Road movie with a twist


The Adventures of Felix (Drôle de Félix, 2000), the second film by Olivier Ducastel and Jacques Martineau—on campus last week for a two-day Center for Gender Studies film conference—employs the familiar road-trip genre, following a young man on a quest for a father he has never met. Felix is a young Frenchman of Arab descent, gay, and HIV positive. During his journey across France he encounters characters including a racist thug and an elderly woman who not only takes him in but who also shares his love of a morning soap opera and his need for a large pill organizer. Though Felix never finds his father, he learns some lessons about paternity from a little boy, who matter-of-factly explains that his own biological father, those of his half-siblings, and even his mother’s current boyfriend are all “dad.”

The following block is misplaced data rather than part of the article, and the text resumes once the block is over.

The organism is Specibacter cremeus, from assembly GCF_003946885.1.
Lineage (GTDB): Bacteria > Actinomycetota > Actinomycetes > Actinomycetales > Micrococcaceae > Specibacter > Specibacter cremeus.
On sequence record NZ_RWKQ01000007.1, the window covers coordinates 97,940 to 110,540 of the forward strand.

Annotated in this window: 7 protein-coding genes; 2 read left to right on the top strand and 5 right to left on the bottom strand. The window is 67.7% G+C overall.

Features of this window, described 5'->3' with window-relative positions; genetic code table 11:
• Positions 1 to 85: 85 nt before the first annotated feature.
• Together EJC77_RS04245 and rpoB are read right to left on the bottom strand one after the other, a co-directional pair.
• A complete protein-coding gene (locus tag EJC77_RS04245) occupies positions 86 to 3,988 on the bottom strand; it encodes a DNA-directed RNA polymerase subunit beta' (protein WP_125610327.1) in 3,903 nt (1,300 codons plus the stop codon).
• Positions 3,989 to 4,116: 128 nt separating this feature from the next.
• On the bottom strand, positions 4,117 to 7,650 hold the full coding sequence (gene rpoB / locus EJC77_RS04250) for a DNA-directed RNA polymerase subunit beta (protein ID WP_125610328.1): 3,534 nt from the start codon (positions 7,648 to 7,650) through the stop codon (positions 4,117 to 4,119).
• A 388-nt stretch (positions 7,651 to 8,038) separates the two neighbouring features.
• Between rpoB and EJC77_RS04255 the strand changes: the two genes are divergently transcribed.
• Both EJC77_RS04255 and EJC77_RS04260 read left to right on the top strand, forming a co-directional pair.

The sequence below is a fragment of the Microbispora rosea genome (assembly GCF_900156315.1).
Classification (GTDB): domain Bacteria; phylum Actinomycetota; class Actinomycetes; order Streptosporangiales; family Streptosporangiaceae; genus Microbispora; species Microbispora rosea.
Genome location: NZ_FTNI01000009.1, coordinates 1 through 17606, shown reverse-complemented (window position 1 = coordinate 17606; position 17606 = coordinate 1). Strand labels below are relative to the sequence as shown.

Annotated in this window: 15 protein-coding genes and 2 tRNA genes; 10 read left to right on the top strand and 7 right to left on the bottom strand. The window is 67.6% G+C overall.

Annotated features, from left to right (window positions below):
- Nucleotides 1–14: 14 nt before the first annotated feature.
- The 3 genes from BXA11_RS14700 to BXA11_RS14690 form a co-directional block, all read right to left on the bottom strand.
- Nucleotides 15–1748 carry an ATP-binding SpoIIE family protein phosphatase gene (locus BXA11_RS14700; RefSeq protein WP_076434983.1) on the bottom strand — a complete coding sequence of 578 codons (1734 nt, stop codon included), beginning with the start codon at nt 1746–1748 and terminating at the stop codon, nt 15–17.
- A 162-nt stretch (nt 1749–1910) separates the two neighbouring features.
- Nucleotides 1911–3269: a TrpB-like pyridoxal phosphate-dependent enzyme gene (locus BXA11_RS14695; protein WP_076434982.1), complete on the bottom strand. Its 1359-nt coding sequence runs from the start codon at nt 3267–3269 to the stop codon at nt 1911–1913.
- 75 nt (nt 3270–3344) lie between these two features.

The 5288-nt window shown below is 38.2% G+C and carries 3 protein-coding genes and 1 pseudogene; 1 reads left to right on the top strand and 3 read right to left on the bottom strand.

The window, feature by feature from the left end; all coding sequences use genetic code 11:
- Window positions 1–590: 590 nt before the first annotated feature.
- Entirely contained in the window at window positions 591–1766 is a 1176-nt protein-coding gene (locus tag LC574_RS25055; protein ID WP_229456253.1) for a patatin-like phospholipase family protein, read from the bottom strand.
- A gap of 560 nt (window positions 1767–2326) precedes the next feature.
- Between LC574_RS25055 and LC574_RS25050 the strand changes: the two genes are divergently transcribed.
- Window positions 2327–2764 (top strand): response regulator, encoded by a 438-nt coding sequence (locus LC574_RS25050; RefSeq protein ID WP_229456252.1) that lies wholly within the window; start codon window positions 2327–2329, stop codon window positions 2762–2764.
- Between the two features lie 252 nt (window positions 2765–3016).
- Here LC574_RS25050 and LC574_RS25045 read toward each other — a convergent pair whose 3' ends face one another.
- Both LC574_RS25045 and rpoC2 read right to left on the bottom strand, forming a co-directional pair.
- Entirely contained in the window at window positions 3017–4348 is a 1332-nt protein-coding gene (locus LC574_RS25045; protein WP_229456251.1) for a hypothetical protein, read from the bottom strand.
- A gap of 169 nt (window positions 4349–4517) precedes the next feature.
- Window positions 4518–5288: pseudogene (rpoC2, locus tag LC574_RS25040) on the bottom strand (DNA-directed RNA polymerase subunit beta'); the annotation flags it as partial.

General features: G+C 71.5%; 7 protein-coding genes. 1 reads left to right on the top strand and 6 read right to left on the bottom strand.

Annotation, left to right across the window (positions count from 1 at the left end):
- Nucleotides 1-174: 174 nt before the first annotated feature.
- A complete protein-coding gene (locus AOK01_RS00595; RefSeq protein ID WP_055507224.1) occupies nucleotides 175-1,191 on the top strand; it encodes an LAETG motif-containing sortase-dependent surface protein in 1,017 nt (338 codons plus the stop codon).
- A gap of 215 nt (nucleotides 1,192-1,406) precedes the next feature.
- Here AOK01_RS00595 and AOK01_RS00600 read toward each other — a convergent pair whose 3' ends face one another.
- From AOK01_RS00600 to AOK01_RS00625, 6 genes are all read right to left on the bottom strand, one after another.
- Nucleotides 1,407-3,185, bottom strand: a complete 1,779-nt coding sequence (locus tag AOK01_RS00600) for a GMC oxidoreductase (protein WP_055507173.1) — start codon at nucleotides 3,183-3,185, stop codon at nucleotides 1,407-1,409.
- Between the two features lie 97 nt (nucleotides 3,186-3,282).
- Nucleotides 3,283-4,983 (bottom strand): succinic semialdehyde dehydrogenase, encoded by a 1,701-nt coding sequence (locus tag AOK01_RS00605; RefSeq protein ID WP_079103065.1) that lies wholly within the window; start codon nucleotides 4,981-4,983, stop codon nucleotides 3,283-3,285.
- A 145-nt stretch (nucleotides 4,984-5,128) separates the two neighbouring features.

After the screening, held last Saturday in Cobb Hall’s Film Studies Center, the filmmakers discussed the movie with the audience.image: uchiblogo “The film wasn’t marketed as a gay film in France,” Ducastel said, but rather as mainstream fare. Martineau added that not everyone who saw Felix in France even understood that its main character—who is seen taking medications but whose condition is never stated explicitly—is HIV positive. Another challenge, Martineau noted, had nothing to do with identity issues: France is “a small country,” so to “make France look wide” and remain consistent with the typically American road-trip flick, the filmmakers had Felix hitchhike rather than drive or take the train.

By Phoebe Maltz, ’05

January 24, 2005